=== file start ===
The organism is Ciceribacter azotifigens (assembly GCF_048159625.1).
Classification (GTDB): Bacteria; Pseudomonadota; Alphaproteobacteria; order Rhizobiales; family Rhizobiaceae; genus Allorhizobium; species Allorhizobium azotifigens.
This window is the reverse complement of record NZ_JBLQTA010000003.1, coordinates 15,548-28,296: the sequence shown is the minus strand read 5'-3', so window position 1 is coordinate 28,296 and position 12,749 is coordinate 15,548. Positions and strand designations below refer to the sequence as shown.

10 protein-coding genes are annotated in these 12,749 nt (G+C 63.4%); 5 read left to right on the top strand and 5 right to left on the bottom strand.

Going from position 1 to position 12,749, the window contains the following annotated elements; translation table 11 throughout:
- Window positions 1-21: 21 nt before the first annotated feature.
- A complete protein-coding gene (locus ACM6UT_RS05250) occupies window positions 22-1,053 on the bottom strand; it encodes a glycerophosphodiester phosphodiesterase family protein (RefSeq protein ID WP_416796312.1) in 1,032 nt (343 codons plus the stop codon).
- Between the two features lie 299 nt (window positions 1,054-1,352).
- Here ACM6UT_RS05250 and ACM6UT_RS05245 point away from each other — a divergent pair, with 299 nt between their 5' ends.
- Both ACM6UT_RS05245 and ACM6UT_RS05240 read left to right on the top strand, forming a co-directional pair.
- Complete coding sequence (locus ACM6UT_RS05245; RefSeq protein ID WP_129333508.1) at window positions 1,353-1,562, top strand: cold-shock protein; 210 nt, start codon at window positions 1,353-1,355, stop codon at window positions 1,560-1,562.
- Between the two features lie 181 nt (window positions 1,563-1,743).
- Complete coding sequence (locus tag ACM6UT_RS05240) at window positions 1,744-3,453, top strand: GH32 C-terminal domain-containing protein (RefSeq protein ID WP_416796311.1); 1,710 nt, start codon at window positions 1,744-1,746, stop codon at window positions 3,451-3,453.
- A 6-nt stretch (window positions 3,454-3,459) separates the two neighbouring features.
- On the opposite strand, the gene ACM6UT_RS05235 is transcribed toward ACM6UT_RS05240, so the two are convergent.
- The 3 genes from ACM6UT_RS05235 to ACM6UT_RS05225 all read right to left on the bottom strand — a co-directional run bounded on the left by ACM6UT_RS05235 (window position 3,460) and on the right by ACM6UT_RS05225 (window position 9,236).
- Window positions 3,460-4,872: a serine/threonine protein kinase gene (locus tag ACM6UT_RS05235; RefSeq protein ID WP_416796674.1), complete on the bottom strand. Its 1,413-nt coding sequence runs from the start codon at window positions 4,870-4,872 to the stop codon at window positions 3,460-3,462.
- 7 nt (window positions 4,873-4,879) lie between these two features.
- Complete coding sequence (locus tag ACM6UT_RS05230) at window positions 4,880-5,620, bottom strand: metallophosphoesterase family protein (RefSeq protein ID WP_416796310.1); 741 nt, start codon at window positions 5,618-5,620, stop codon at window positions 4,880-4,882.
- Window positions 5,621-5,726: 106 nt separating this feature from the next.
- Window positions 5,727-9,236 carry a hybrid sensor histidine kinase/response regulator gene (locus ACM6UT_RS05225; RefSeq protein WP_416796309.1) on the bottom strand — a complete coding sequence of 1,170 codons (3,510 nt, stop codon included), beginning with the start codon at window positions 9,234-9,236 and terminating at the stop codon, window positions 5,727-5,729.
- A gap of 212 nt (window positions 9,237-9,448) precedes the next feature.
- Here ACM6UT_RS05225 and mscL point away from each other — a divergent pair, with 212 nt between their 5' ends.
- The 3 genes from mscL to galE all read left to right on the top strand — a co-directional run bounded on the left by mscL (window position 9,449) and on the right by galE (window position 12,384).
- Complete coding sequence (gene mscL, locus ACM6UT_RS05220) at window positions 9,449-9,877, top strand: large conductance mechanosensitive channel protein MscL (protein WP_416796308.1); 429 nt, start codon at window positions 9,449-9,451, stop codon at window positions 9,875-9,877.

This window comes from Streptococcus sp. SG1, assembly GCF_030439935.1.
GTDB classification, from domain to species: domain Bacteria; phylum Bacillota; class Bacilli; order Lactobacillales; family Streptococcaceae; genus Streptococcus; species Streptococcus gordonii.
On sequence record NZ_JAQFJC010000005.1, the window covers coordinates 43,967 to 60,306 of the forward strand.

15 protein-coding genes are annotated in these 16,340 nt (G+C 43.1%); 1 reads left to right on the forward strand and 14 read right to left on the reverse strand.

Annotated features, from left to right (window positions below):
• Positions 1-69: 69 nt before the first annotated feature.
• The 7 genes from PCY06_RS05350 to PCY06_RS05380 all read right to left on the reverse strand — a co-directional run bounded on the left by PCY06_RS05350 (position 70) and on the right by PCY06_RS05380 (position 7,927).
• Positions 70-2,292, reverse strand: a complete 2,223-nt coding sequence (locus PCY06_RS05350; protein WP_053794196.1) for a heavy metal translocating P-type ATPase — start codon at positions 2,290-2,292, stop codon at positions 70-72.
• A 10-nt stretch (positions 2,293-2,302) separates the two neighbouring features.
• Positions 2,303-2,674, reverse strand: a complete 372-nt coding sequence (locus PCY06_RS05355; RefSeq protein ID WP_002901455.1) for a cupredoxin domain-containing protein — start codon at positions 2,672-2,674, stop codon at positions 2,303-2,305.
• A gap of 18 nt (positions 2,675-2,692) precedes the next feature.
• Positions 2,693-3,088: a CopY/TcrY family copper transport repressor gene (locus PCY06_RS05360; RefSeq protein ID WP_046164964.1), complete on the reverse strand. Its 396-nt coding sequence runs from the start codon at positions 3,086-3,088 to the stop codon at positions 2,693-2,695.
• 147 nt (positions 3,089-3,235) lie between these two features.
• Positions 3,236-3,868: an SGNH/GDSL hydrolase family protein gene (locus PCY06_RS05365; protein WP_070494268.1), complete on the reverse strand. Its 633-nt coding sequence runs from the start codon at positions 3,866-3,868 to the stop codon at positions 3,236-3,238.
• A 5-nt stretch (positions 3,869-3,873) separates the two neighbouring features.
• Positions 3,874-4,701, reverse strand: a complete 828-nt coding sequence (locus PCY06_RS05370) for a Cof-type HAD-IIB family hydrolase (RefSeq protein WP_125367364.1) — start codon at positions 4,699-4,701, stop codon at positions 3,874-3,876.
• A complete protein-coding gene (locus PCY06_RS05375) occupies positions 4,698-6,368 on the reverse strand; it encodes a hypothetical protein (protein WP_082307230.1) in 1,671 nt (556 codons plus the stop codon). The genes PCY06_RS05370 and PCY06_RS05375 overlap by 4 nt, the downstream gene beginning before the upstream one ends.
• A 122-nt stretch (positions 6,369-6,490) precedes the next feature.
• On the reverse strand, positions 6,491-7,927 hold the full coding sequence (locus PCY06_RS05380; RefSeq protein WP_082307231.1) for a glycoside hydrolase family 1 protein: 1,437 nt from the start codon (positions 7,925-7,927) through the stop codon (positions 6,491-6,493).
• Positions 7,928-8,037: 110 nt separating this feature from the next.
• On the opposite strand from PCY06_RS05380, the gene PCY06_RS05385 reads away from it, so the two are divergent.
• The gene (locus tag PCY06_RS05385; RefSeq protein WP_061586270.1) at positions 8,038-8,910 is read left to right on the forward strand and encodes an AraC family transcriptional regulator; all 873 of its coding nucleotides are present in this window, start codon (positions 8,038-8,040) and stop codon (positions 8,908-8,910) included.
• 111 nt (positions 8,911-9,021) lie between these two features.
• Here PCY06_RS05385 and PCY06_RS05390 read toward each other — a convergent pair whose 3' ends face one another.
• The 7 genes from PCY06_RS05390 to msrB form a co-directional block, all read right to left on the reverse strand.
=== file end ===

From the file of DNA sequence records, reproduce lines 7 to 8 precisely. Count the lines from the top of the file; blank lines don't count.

- A complete protein-coding gene (locus ACM6UT_RS05250) occupies window positions 22-1,053 on the bottom strand; it encodes a glycerophosphodiester phosphodiesterase family protein (RefSeq protein ID WP_416796312.1) in 1,032 nt (343 codons plus the stop codon).
- Between the two features lie 299 nt (window positions 1,054-1,352).